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Mortgage Broker News | 13 Aug 2009, 12:00 AM Agree 0
When Rick Robertson, president of Mortgage Mentor, was researching his new software module - a tool to help brokers navigate lender policies for financing rental properties - he realized there was a broad misunderstanding of two types of loans.
  • Lou Karmiris | 14 Aug 2009, 06:10 AM Agree 0
    for qualification: when banks will approve the interim loan in the ratios will they include all obligation including existing mortgages ?
  • Sally Hazel | 14 Aug 2009, 07:28 AM Agree 0
    Hi Rick,do you know of any lender's currently offering the interim type loans?
  • pamgaunt@mortgagecentre.com | 14 Aug 2009, 07:49 AM Agree 0
    I would like to know this feedback also - do you know of lenders providing interim loans?
  • Erin R. | 15 Aug 2009, 01:06 AM Agree 0
    I've heard of a company called Deposits B4 closing Inc that offer this sort of loan - haven't done any work with them yet but have been told some lenders accept it.
  • Erma Rabbie | 15 Aug 2009, 03:51 AM Agree 0
    What happens if the property secured by the interim loan does not sell?? Sounds like a slippery slope!
  • Deena Corallini | 18 Aug 2009, 03:18 AM Agree 0
    the client pays a heck of alot of interest penalties..ouch!
  • Rick | 18 Aug 2009, 11:13 AM Agree 0
    Hi Lou,

    Yes, the file will need to meet the lender's debt servicing guidelines and that normally mean inculding all the financial obligations that the borrower(s) have at the time the file closes.
  • Rick - Mortgage Mentor | 18 Aug 2009, 11:21 AM Agree 0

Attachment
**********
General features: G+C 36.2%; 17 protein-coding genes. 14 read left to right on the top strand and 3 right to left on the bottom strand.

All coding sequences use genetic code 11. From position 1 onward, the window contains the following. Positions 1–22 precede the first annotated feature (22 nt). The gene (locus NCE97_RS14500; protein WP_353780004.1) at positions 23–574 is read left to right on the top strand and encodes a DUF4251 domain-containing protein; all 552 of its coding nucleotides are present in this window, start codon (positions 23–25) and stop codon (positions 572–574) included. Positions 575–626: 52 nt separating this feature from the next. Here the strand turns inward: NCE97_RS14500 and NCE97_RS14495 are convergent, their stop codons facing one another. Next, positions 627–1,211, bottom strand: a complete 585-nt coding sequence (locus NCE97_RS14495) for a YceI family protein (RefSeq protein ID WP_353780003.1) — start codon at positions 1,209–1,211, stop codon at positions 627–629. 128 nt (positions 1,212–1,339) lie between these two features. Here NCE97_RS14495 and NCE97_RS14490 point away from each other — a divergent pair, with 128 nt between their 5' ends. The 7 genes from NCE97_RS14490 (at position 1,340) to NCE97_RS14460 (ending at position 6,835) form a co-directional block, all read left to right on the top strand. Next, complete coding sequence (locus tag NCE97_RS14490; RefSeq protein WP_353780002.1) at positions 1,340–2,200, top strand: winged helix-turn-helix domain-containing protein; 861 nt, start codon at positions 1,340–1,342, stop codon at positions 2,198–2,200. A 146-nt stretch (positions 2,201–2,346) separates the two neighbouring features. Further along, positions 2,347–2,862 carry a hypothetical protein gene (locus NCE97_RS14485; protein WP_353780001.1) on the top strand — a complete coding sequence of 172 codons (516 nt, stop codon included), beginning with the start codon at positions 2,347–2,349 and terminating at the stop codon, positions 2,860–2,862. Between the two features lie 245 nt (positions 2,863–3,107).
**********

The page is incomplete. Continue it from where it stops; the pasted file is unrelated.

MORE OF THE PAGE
HI Sally, good question - pretty must the suject matter of a whole new article but here goes. Most lenders will consider this type of file providing the package is planned correctly. (the lender's bottom line concern is 'Will we get paid back?')

    Logic tells us that if the client has 2 homes, then one of them could be considered a rental. One of the main challenges in placing this type of file is deciding which property will be the rental. The reason is that we often need a "Rental Offset" in order to make the debt servicing fall within the lenders guidelines. (see response to Lou)
    Examples:
    - some enders only allow an offset on the "subject" property
    - some only on the applicant's residence
    - some only on insured loans
    Getting the optimum mix is the key to having these files stamped "APPROVED"
  • Rick - Mortgage Mentor | 18 Aug 2009, 11:25 AM Agree 0
    Firstly, there would have to be something seriously wrong with the property or the price for it not to sell. If that's the situation, then the vendor should reconsider the whole process.

    If the client if serious about moving forward regardless - then they should consider a mindset that their present home may be a rental for an extended period and adjust their finances and lifestyle accordingly.
  • Rick - Mortgage Mentor | 18 Aug 2009, 11:29 AM Agree 0
    There doesn't necessarily have to be unnecessary large penalties. The clients should check with their present lender fisrt to ask if they can Port their present mortgage to another property if the present one sells. With that being the case, arrange an Open mortgage on the purchase that can be paid out penalty free when the Port occurs.

    BTW - Bridges often have higher costs than a good Interim finance plan.
  • Adil | 19 Aug 2009, 05:51 PM Agree 0
    Sally, I'm pretty sure RBC will has a good package for doing these types of interim loans, I did one not too long ago and it worked out great for the client.
  • Catherine K. | 11 Sep 2009, 04:45 AM Agree 0
    Wouldn't the difference between interim and bridge financing be the same as open and closed bridge financing?
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